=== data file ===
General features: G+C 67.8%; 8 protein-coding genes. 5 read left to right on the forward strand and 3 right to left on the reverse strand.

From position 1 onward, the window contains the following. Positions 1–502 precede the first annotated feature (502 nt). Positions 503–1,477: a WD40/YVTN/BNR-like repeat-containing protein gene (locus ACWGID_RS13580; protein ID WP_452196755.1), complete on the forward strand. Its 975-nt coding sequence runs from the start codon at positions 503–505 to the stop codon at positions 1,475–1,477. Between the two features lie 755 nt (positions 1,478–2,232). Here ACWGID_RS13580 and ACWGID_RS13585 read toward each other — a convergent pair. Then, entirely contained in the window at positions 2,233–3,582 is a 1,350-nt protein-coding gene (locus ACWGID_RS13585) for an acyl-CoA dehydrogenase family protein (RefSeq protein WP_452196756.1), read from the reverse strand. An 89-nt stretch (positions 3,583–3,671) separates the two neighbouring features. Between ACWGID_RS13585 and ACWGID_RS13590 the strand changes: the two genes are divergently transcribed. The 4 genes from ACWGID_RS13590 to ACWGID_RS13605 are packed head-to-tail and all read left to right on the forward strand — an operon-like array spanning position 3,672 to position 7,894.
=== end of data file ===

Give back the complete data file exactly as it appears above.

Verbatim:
General features: G+C 67.8%; 8 protein-coding genes. 5 read left to right on the forward strand and 3 right to left on the reverse strand.

From position 1 onward, the window contains the following. Positions 1–502 precede the first annotated feature (502 nt). Positions 503–1,477: a WD40/YVTN/BNR-like repeat-containing protein gene (locus ACWGID_RS13580; protein ID WP_452196755.1), complete on the forward strand. Its 975-nt coding sequence runs from the start codon at positions 503–505 to the stop codon at positions 1,475–1,477. Between the two features lie 755 nt (positions 1,478–2,232). Here ACWGID_RS13580 and ACWGID_RS13585 read toward each other — a convergent pair. Then, entirely contained in the window at positions 2,233–3,582 is a 1,350-nt protein-coding gene (locus ACWGID_RS13585) for an acyl-CoA dehydrogenase family protein (RefSeq protein WP_452196756.1), read from the reverse strand. An 89-nt stretch (positions 3,583–3,671) separates the two neighbouring features. Between ACWGID_RS13585 and ACWGID_RS13590 the strand changes: the two genes are divergently transcribed. The 4 genes from ACWGID_RS13590 to ACWGID_RS13605 are packed head-to-tail and all read left to right on the forward strand — an operon-like array spanning position 3,672 to position 7,894.